David Lauderdale

Back to the future at 100-year-old neighborhood school

On paper, Port Royal Elementary School doesn't look good.

It's too small. It's too old. It's not on a gargantuan piece of property in the suburbs.

But on Saturday afternoon, the school will celebrate its 100th anniversary.

That's a lot of reading, writing and arithmetic -- from McGuffey Readers to Dick and Jane to laptops.

It has survived everything from the Great Depression to Hurricane Gracie, and repeated threats of being shuttered by the bean counters.

Remarkably, it still stands as a daily reminder of the past on the main avenue of a small town that traces its history to 1562.

The past will get due tribute Saturday. The story of how Pat Conroy's Daufuskie Island students integrated the school during a weeklong visit to Port Royal will be told by former administrator Bernie Schein. Older "graduates" will be asked to record their memories in an oral history.

"It's a little school that keeps on going," said Anna Ellerbe, president of the Port Royal Historical Foundation.

It should be seen as a model for the future.

Port Royal residents see the school as its heartbeat. Most of its eight-acre tract is known as Live Oak Park, meaning the school grounds are a gathering place for many events. "The town and the school are one entity," said principal Jo Shirley. "It's a dream."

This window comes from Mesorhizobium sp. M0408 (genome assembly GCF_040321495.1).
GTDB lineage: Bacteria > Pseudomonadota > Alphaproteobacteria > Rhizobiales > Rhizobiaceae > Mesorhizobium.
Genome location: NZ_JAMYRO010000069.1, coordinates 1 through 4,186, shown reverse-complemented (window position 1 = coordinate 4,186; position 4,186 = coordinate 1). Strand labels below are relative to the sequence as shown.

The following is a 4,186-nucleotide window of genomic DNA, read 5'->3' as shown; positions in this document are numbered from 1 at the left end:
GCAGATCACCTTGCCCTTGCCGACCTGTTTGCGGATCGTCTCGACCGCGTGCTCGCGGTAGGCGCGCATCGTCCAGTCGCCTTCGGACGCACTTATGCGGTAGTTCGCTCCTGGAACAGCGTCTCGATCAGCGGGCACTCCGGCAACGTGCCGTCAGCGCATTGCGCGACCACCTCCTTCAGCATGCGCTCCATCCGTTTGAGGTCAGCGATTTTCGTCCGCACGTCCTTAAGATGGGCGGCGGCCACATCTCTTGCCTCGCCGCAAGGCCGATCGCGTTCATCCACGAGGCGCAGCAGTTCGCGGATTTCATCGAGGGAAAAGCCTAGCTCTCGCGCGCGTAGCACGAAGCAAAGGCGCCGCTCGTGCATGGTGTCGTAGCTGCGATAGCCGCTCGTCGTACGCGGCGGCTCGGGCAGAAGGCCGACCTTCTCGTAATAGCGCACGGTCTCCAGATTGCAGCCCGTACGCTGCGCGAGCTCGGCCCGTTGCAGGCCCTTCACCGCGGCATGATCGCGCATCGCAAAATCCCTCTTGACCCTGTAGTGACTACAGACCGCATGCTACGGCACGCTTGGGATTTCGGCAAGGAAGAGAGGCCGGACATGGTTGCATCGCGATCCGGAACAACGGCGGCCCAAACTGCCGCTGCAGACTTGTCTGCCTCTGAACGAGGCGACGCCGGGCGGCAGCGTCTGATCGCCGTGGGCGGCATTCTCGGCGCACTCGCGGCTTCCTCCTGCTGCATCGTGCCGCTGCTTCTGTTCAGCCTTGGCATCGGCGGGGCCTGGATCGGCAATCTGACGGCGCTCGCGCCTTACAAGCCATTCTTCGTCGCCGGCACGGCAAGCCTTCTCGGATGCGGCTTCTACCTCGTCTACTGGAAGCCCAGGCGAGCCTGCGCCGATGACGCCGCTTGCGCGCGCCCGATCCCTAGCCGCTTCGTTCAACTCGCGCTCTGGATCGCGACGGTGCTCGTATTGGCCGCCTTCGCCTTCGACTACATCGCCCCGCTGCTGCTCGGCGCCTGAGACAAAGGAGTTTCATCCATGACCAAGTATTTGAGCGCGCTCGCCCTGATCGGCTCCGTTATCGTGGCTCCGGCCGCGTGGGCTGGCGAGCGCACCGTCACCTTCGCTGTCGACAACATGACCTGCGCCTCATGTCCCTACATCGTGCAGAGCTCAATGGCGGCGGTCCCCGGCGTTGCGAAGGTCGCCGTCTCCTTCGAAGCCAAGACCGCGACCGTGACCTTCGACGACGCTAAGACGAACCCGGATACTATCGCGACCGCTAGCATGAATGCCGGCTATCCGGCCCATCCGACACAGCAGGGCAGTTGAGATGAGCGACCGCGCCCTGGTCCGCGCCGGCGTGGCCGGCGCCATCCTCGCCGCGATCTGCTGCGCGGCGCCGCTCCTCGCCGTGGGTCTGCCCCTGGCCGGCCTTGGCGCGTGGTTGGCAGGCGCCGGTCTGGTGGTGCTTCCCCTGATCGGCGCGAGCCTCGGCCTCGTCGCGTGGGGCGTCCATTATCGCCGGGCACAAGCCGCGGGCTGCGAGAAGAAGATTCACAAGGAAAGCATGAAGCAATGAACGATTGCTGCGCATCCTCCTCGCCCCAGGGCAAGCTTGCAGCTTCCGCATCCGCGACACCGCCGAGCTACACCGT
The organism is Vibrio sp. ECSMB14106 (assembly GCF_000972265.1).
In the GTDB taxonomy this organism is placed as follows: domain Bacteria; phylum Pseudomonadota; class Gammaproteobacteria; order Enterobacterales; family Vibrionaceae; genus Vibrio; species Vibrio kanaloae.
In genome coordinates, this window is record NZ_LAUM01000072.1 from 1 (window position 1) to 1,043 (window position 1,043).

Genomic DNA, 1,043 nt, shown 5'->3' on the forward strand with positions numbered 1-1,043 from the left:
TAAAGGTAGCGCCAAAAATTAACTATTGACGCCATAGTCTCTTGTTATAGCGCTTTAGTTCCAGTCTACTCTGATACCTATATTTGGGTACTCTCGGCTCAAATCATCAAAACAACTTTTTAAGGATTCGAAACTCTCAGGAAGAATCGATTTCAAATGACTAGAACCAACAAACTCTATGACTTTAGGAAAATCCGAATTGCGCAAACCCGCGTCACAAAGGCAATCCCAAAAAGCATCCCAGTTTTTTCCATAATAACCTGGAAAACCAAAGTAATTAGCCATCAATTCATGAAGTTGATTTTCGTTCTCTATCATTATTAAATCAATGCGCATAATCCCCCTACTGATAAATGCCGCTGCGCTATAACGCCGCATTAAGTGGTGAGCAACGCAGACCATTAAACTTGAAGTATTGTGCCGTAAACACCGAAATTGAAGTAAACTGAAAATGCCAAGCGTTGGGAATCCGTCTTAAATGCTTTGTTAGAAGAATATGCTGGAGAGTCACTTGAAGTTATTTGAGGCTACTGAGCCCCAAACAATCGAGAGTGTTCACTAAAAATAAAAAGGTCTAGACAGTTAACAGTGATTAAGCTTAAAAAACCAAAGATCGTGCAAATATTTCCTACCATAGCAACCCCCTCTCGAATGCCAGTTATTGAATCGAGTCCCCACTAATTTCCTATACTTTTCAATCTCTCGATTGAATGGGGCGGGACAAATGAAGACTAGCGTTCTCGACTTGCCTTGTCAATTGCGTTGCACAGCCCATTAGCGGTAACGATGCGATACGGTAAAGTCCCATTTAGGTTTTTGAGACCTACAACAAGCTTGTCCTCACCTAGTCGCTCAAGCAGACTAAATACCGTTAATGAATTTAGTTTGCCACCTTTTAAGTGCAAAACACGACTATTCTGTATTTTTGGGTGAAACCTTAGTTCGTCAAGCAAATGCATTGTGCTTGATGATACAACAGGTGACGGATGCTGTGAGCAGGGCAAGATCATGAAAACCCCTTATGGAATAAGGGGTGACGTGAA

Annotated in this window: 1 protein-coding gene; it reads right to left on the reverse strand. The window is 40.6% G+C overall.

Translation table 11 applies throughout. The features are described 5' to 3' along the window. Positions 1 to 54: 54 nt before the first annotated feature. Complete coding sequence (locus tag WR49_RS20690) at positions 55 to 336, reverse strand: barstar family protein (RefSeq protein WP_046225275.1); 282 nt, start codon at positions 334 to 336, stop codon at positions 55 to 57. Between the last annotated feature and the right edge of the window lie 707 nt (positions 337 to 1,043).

The school has only 260 students, so everybody on the staff knows every student and their families. About 60 percent qualify for free or reduced-price meals. It's 56 percent Caucasian, 33 percent African-American and 11 percent Hispanic. About 15 percent are from military families, with a handful of students with both parents deployed.

From that diversity and transience comes this: The school has achieved the stringent "adequate yearly progress" demanded by federal law three years running. It has won the state's highest awards for academic achievement and for closing the gap for low achievers.

Fewer than 25 of its students ride the bus to school. Most of them walk or ride a bike. At school, they can walk to see the police chief or postmaster, or sing "Happy Birthday" to the elderly who live in a retirement home next door.

Somewhere during the long voyage of the Port Royal Elementary School Mariners, America veered away from small neighborhood schools.

And we have the test scores to prove it.

Follow columnist David Lauderdale at twitter.com/ThatsLauderdale.

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Port Royal Elementary School website